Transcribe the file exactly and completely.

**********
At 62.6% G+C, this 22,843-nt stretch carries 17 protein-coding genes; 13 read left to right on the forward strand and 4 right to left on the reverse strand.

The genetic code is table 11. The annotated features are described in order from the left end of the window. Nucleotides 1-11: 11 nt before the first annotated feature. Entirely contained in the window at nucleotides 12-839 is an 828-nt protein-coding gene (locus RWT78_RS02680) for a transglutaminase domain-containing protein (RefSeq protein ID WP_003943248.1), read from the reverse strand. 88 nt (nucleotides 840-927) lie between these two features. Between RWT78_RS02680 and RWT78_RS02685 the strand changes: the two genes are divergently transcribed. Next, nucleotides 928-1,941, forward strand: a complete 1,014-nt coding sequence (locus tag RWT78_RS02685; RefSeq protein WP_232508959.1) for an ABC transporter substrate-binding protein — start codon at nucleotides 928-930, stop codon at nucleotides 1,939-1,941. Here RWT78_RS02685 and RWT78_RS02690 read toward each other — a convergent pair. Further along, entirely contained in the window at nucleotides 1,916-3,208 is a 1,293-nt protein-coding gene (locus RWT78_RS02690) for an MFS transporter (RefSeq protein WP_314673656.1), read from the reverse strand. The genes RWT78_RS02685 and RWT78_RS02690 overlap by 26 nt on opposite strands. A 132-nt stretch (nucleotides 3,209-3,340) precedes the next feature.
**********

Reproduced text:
At 62.6% G+C, this 22,843-nt stretch carries 17 protein-coding genes; 13 read left to right on the forward strand and 4 right to left on the reverse strand.

The genetic code is table 11. The annotated features are described in order from the left end of the window. Nucleotides 1-11: 11 nt before the first annotated feature. Entirely contained in the window at nucleotides 12-839 is an 828-nt protein-coding gene (locus RWT78_RS02680) for a transglutaminase domain-containing protein (RefSeq protein ID WP_003943248.1), read from the reverse strand. 88 nt (nucleotides 840-927) lie between these two features. Between RWT78_RS02680 and RWT78_RS02685 the strand changes: the two genes are divergently transcribed. Next, nucleotides 928-1,941, forward strand: a complete 1,014-nt coding sequence (locus tag RWT78_RS02685; RefSeq protein WP_232508959.1) for an ABC transporter substrate-binding protein — start codon at nucleotides 928-930, stop codon at nucleotides 1,939-1,941. Here RWT78_RS02685 and RWT78_RS02690 read toward each other — a convergent pair. Further along, entirely contained in the window at nucleotides 1,916-3,208 is a 1,293-nt protein-coding gene (locus RWT78_RS02690) for an MFS transporter (RefSeq protein WP_314673656.1), read from the reverse strand. The genes RWT78_RS02685 and RWT78_RS02690 overlap by 26 nt on opposite strands. A 132-nt stretch (nucleotides 3,209-3,340) precedes the next feature.